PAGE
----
Navigating Heart Failure with Cardiologist Larry Allen, MD

We spoke with CU Medicine provider Dr. Larry Allen about the symptoms, causes, treatment and prevention of heart failure.

Heart failure is a serious condition that impairs the heart's ability to pump blood effectively throughout the body. According to Larry Allen, MD, head of cardiology at the University of Colorado Hospital, heart failure affects approximately 6.5 million people in the United States.

Dr. Allen, who specializes in the treatment of advanced heart failure, transplants, and general cardiology, emphasized the importance of individuals understanding the impact of heart failure on their health and the need for proactive management.

What is heart failure?

Heart failure is a condition in which the heart muscle is unable to pump enough blood to meet the body's needs. “Heart failure simply describes that a person’s heart isn’t working as it should,” says Dr. Allen.

The leading cause of heart failure is coronary artery disease, heart attacks, and ischemic heart disease. It is followed by uncontrolled hypertension as the second most frequent cause. Inherited, genetic, and familial cardiomyopathies rank third. The use of stimulants like methamphetamine and excessive alcohol consumption are other common contributing factors to developing heart failure.

Recognizing the various causes of heart failure is essential for developing an appropriate treatment plan and preventing the condition from worsening over time.

Heart failure symptoms and diagnosis

Individuals with heart failure may experience a range of symptoms, including shortness of breath, fatigue, swelling in the legs and feet and an irregular heartbeat. "When I think of patients with heart failure, they are tired, short of breath and have swelling," said Dr. Allen.

Common heart failure symptoms:

  • Shortness of breath, especially during physical activity or when lying down
  • Fatigue and weakness
  • Swelling in the legs, ankles and feet
  • Irregular or rapid heartbeat
  • Persistent cough or wheezing
  • Lack of appetite and nausea
  • Difficulty concentrating or memory issues
  • Chest pain or discomfort

 The diagnostic process for heart failure typically includes a physical examination, laboratory tests and various imaging scans, usually starting with an echocardiogram.

“The majority of patients are diagnosed with heart failure when they present with the symptoms discussed earlier,” says Dr. Allen. “Typically, they will feel new shortness of breath or have new ankle swelling and present to the emergency department or to their primary care doctor.”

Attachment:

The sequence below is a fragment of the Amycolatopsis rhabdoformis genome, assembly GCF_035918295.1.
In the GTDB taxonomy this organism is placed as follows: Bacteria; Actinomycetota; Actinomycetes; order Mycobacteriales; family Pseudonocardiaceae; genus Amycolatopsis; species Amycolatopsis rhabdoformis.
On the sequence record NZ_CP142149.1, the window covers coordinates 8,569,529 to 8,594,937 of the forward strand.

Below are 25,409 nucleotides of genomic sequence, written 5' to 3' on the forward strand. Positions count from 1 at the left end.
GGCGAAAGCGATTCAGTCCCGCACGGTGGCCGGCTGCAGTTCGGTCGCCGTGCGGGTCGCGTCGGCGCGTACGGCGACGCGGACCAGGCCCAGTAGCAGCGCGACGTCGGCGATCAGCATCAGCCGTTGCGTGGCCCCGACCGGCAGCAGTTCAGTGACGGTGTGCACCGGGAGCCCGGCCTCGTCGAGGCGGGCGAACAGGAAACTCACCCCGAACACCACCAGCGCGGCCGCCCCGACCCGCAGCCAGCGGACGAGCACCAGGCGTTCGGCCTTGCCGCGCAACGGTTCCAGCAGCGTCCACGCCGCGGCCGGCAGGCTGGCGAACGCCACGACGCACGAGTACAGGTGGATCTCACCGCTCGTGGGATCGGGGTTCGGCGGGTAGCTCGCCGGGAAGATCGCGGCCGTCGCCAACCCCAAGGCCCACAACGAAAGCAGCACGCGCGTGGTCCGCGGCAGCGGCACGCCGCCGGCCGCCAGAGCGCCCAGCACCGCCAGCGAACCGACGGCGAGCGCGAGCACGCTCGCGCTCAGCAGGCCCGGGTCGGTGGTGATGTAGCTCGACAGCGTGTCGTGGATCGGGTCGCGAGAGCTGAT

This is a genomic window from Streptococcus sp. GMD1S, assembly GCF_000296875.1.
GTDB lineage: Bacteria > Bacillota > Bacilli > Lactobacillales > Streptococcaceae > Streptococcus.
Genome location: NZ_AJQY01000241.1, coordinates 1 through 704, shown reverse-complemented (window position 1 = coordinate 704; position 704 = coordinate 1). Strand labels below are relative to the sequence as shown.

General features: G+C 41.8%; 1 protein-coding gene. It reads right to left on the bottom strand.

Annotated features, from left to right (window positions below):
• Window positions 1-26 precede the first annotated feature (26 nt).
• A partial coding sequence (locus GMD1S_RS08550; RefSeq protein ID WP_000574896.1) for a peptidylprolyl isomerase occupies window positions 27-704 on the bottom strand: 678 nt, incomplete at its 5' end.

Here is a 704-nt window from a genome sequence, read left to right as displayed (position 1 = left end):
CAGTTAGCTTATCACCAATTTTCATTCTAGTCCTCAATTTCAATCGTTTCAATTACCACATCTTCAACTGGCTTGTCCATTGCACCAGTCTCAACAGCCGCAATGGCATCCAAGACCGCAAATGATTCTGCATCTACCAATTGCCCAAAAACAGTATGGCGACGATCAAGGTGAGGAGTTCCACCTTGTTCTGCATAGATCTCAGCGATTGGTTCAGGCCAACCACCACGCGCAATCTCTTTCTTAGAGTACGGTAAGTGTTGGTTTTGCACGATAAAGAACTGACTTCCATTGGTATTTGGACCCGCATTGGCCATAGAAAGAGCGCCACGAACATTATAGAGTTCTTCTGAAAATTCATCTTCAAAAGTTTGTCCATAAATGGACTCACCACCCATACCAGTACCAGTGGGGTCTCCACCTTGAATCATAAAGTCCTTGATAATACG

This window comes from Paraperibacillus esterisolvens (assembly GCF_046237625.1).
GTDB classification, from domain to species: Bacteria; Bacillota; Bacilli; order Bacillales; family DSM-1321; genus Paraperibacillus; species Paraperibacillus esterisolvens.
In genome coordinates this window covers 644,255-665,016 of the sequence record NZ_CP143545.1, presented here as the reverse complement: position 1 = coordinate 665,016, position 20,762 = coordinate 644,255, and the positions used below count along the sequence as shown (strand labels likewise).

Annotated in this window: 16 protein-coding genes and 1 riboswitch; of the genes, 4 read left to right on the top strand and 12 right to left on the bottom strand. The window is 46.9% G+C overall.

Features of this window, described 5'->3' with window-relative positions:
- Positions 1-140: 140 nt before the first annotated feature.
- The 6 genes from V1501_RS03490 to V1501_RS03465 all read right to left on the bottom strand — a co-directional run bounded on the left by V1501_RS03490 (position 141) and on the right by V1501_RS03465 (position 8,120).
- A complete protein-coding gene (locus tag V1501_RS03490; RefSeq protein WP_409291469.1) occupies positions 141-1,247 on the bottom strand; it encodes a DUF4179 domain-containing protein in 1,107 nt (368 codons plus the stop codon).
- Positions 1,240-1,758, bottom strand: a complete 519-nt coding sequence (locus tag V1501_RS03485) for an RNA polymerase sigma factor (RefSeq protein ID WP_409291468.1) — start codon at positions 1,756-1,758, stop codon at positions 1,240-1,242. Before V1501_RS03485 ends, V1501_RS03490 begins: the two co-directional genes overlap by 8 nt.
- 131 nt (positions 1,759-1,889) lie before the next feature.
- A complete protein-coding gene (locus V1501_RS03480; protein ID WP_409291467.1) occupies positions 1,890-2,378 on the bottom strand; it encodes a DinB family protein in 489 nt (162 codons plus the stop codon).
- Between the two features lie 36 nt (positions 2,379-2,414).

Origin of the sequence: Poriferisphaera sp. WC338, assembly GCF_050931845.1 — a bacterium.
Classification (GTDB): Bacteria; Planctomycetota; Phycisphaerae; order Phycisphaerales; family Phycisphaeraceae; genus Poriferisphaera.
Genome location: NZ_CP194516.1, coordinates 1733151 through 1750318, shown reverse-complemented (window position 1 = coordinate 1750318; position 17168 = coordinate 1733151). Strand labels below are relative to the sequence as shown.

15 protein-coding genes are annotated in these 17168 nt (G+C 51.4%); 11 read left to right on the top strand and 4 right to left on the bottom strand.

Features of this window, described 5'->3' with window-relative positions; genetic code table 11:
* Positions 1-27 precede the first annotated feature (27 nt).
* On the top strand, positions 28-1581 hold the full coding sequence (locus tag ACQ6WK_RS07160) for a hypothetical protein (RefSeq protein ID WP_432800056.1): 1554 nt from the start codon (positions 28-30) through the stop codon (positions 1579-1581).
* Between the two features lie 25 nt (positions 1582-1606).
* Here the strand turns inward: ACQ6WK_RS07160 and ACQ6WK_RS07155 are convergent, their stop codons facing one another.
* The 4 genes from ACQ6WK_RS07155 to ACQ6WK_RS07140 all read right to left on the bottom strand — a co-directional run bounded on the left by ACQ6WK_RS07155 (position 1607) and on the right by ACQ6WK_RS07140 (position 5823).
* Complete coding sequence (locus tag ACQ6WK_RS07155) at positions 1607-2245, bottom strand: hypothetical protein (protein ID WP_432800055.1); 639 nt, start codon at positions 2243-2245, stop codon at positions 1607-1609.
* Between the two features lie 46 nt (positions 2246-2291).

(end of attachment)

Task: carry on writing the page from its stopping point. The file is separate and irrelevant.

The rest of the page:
Heart failure diagnostic tests:

  • Physical examination
  • Blood test
  • Electrocardiogram
  • Echocardiogram
  • Cardiac MRI
  • Stress tests
  • Cardiac catheterization


Heart failure prevention and risk factors

There are several risk factors and prevention strategies for heart failure. Dr. Allen shares, “One ounce of prevention is worth a pound of cure and that’s true for heart failure.”

When it comes to heart failure prevention, Dr. Allen recommends the American Heart Association's life's essential 8 tips:

  1. Eat healthy
  2. Be more active
  3. Quit tobacco
  4. Get healthy sleep
  5. Manage weight
  6. Control cholesterol
  7. Manage blood sugar
  8. Keep blood pressure under control

Heart failure risk factors:

  • Age: The risk of heart failure increases sharply after age 65.
  • Family history and genetics: Certain genetic variants can predispose individuals to heart failure.
  • Coronary artery disease: Blockages in the arteries supplying blood to the heart can weaken the heart muscle.
  • High blood pressure (hypertension): Uncontrolled high blood pressure places extra strain on the heart.
  • Diabetes: Diabetes can damage the heart muscle and blood vessels.
  • Obesity: Excess weight increases the workload on the heart.
  • Excessive alcohol consumption: Heavy, long-term alcohol use can weaken the heart muscle.
  • History of heart attack: A previous heart attack can cause lasting damage to the heart.
  • Certain health conditions: Conditions like thyroid disorders, sleep apnea and some forms of cancer can contribute to heart failure.
  • Lifestyle factors: A sedentary lifestyle, poor diet and smoking can increase the risk of heart failure.

Heart failure treatment and management

Heart failure patients have access to a variety of evidence-based treatment options, including medications, devices and surgical interventions.

“The good news is that there is a lot that can be done to improve heart function, limit the symptoms of heart failure and in some cases reverse heart failure,” explains Dr. Allen.

Treatment for heart failure depends on what is causing the disease. For instance, if a patient has thyroid dysfunction, taking the right medications to bring the thyroid back into range can help improve heart failure.

Common treatments for heart failure are:

  • Managing chronic disease
  • Medications
  • Implantable devices
  • Surgical procedures

In addition to medical treatments, Dr. Allen emphasized the importance of a comprehensive management plan that addresses lifestyle factors.

Adjusting to life with heart failure can be challenging, but there are resources to help patients and their families manage the condition.

CU Medicine has over 75 primary care and specialty care clinics across the Front Range to help patients manage every aspect of their health.

Learn more and schedule an appointment at CU Medicine Cardiology — Cherry Creek Medical Center and CU Medicine Cardiology — Highlands Ranch Specialty Care Center.

TAGS: cardiology, heart failure, heart health

CATEGORIES: Health Education

This post was originally posted on 4/23/2024